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Chapter 1: What is Economics?

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1 Chapter 1: What is Economics?

2 Table of Contents Economics? Factors of Production Outputs Scarcity
Production Possibilities Graph Trade-offs Other Vocabulary

3 1.      Define Economics and explain the difference between Macroeconomics and Microeconomics.

4 Economics: The study of how people seek to satisfy their needs and wants by making choices The study of scarcity

5 Economics “’[E]conomy is the art of making the most of life.’ Economics is the study of how we do that. There is finite supply of everything worth having: oil, coconut milk, perfect bodies, clean water, people who can fix jammed photocopy machines, etc. How do we allocated these things?” --Naked Economics, page 5

6 What are the 2 different types of Economics?
Macroeconomics Entire economics A “Bird’s eye-view” Examples: overall prices, national income THINK BIG!!! Microeconomics Small units A “Worm’s eye-view” Examples: individuals, families, businesses Think small.

7 2. List the five Factors of Production (inputs)

8 What are the Factors of Production?
Resources that are used in the production of ALL goods and services. AKA: INPUTS Land Labor Capital Entrepreneurs Technology

9 Land Natural Resources
Examples: fertile agricultural land, ore deposits, tuna fish, corn seeds

10 Labor Effort that people devote to a task

11 Capital Human-made goods used in the
production of other goods and services Physical Capital Tangible (can be touched) Examples: tools, Factories Human Capital Skills & knowledge gained by education & experience

12 Entrepreneurs Leaders who combine the Land, Labor, and Capital to make new goods and services Example: Running a service that hires people to install a sprinkler system in lawns

13 Entrepreneur Joke “Why did the entrepreneur cross the road?
Because he could make more money on the other side. --Naked Economics, page 11

14 Technology Makes Factors of Production more productive

15 What happens when you have all of your Factors of Production?

16 You can make new products…

17 What are some examples of Outputs?
Needs and Wants Goods and Services

18 3. What is the difference between…
Need Necessary for survival Examples: Air, water, food, shelter Want We desire, NOT really essential to survive Examples: specific type of food

19 4. What is the difference between…
Goods Physical objects Tangible (can be touched) Examples: shoes, clothing Services Actions / Activities that one person performs for another Intangible Examples: Education, healthcare, leisure

20 5. What is scarcity and why is it so important in society?

21 Scarcity Limited quantities to meet unlimited wants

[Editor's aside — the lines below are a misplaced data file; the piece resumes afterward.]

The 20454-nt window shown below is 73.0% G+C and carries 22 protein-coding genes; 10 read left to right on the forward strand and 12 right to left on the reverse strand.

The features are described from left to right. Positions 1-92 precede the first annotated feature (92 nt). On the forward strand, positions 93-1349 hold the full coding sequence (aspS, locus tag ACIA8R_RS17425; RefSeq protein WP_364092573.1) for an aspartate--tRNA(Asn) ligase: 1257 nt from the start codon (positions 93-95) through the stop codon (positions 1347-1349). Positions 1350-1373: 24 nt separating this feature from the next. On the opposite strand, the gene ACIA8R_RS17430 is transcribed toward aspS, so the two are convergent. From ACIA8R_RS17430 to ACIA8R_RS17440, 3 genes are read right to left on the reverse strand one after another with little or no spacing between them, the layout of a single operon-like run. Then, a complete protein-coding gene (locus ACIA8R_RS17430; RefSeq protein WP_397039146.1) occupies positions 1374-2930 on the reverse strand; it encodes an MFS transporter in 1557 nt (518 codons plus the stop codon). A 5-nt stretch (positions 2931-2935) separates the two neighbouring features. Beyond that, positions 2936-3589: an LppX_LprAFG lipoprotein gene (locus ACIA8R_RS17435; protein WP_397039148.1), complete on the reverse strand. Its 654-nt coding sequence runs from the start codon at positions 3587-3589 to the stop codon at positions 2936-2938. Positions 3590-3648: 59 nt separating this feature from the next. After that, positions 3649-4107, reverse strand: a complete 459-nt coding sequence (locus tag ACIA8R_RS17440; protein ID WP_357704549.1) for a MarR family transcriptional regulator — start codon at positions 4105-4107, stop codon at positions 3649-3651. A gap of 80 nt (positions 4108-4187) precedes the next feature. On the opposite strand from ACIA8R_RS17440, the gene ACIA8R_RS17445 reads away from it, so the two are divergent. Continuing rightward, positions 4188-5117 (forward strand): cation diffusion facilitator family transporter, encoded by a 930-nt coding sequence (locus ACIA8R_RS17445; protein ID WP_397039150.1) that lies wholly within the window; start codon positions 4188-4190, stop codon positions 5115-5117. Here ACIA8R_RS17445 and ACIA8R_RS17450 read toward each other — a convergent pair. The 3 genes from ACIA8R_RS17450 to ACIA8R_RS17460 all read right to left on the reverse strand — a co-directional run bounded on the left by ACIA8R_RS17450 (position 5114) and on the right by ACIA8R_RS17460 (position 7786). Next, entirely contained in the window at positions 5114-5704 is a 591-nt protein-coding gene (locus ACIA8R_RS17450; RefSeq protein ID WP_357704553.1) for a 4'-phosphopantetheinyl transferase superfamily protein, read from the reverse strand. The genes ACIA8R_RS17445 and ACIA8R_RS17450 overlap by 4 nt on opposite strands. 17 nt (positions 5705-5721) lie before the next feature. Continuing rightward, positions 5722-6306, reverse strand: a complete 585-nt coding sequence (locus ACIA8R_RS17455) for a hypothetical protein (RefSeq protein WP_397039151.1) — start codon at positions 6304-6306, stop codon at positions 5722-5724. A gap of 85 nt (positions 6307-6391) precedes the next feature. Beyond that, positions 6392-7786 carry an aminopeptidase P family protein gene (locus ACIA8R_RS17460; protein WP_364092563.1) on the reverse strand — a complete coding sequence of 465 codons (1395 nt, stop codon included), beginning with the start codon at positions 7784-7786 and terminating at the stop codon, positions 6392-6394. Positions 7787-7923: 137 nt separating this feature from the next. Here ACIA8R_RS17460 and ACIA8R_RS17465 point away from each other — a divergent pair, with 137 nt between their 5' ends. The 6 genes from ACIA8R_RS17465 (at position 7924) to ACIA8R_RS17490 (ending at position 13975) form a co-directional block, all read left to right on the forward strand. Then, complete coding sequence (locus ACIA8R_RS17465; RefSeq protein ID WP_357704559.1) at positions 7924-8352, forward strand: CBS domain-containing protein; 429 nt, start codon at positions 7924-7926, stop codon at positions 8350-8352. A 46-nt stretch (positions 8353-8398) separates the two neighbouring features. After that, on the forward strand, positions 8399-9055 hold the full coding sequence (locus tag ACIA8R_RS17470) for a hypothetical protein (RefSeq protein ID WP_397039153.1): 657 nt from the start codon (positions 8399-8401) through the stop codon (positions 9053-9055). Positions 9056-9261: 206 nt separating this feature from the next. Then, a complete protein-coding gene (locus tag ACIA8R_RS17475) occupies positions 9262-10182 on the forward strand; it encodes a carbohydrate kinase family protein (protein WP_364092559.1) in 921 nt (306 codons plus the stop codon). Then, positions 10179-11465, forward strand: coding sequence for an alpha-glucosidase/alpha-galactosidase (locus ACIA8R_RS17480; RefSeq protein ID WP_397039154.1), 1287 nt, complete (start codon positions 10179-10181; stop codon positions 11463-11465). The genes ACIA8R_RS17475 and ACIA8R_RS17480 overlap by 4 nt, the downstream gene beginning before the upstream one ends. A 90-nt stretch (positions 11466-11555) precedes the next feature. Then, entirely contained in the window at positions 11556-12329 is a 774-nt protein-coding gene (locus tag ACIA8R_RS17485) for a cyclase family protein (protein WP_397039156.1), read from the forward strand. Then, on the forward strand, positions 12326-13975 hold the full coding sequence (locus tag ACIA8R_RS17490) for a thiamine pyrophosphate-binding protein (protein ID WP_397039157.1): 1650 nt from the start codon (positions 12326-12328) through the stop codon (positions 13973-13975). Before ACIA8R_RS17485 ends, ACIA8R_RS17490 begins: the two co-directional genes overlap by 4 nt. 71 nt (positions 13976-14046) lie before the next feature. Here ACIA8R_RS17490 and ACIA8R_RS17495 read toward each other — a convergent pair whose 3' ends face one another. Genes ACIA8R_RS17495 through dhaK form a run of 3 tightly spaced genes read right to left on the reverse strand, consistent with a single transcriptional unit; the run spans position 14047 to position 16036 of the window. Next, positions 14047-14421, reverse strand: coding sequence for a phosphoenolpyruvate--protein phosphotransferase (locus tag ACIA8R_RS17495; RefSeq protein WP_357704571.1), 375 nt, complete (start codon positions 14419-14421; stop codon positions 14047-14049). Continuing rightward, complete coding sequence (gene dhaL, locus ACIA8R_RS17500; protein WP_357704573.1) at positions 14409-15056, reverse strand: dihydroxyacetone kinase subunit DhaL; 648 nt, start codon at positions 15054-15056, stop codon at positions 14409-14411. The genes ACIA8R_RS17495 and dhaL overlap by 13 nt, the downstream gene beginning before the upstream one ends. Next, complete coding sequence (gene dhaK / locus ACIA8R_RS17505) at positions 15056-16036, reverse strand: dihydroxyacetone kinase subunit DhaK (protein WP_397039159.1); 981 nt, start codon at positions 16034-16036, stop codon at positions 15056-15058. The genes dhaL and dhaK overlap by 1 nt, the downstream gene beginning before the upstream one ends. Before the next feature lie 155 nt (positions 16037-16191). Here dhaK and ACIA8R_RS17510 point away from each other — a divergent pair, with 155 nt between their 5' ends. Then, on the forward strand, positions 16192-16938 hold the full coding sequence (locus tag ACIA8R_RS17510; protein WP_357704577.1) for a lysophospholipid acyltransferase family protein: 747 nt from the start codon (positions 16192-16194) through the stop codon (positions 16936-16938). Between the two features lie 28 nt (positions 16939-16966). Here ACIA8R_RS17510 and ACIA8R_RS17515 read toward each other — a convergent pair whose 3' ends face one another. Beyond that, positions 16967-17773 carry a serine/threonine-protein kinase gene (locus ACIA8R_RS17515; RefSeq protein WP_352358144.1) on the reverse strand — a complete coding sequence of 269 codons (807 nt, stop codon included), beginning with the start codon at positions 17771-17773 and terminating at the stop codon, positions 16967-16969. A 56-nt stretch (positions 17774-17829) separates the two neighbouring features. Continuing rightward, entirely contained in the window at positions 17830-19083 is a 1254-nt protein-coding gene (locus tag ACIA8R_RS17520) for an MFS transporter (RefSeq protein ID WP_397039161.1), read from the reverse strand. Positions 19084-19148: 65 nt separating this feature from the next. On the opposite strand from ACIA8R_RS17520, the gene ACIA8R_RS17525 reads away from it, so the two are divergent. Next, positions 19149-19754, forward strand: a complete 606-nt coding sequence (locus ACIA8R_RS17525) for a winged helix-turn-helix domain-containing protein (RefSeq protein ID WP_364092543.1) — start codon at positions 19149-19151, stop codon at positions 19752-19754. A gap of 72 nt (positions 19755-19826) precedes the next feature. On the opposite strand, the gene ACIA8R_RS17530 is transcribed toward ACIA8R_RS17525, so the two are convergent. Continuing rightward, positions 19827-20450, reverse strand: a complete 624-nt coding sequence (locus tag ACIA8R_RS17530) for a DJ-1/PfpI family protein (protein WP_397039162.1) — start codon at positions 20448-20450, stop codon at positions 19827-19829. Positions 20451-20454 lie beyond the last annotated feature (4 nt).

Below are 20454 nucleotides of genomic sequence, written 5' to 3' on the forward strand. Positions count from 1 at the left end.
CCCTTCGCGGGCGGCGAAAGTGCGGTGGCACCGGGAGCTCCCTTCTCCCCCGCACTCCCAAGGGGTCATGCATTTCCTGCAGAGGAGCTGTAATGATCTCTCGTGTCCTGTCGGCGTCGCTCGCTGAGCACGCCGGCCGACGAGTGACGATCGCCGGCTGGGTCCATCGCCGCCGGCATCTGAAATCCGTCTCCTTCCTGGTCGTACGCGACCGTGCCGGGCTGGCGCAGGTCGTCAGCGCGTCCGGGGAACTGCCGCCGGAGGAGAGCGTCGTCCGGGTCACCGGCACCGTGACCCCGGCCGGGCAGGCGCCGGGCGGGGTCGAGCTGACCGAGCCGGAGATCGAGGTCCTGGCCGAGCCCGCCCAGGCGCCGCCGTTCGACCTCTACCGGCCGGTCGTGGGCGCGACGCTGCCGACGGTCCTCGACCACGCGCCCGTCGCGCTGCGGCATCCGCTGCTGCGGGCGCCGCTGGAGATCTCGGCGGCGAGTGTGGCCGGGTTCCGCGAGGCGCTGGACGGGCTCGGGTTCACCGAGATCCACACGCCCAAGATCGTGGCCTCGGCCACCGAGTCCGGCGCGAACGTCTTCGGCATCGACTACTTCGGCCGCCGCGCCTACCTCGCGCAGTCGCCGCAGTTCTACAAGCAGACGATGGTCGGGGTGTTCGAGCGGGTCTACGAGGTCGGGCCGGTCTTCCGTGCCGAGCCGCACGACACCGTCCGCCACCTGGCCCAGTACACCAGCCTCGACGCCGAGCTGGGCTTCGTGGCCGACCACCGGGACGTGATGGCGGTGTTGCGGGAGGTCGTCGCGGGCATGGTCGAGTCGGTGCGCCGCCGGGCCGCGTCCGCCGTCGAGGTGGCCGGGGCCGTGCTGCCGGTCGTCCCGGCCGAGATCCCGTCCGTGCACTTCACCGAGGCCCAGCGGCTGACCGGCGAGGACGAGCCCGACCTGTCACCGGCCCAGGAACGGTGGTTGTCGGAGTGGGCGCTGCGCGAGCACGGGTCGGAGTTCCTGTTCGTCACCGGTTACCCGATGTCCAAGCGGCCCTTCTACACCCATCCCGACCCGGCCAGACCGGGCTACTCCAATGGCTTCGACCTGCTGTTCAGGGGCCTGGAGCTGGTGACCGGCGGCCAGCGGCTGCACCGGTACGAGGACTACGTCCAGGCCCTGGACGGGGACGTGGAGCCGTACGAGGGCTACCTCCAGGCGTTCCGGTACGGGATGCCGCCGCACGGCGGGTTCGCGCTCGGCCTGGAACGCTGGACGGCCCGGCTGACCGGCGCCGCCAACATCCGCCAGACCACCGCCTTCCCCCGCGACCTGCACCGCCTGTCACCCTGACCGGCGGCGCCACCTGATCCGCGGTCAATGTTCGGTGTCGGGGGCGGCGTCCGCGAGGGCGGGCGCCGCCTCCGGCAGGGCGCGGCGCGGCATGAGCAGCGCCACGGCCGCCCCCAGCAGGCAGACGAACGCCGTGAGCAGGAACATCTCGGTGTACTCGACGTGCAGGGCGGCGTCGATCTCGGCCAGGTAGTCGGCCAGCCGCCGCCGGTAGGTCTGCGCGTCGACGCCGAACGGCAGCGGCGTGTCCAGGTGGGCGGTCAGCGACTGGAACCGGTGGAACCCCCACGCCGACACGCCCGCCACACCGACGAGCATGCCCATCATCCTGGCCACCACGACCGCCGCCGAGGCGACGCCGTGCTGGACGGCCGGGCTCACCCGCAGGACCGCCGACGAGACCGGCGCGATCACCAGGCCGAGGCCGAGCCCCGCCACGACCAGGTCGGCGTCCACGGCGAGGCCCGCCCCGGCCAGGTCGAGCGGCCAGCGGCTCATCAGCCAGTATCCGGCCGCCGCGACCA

ALL RESOURCES ARE SCARCE!!! Examples: Lack of workers, water, time

22 6. What is the difference between scarcity and a shortage:

23 Shortages A good or service is unavailable
Temporary – example: holiday season Long-term –example: wars & droughts

24 10. What is a trade-off and what is meant by the phrase Guns or Butter?

25 Trade-off An alternative we sacrifice when we make a decision

26 Trade-offs “ We may pay a few cents extra for dolphin-safe tuna or send money to a favorite charity. Both of these things can give us utility; neither could be selfish. Americans give over $200 billion to assorted charities every year. We hold doors open for strangers. We practice remarkable acts of altruism.” -- Naked Economics, page 8

27 Trade-offs “None of this is incompatible with the basic assumption that individuals seek to make themselves as well off as possible, however they happen to define that. Nor does this assumption imply that we always make perfect—or even good—decisions. We don’t.” -- Naked Economics, page 8

28 Trade-offs “But each of us does try to make the best possible decision whenever information is available at the time.” -- Naked Economics, page 8

29 Trade-offs Example: Credit Cards
“[W]e may use a credit card to purchase a big-screen television today even though the interest on the credit card debt will lessen the amount we can consume in the future.” --Naked Economics, page 8

30 12. What is meant by the term, Thinking at the Margin
12. What is meant by the term, Thinking at the Margin. Provide an example.

31 Thinking at the Margin Grow beans or corn on a large farm?
Deciding whether to do or use ONE ADDITIONAL UNIT of some resource Uses the Factors of Production Examples: Hire another worker Grow beans or corn on a large farm?

32 Thinking at the Margin Example: Going to College
You should ONLY go to another year of college if the benefits from the additional year of schooling exceeds the cost of attending that year Weigh: does marginal benefit exceed marginal cost? If so, its worth it!!!

33 Thinking at the Margin Example: An end to “drive-by deliveries”
In 1998, President Clinton vowed to end “drive-by deliveries”—he wanted Congress to consider a mandate that “insurance companies cover the cost of two nights in the hospital for women who have delivered babies, rather than just one.” --Naked Economics, page xvii

34 Thinking at the Margin Example: An end to “drive-by deliveries”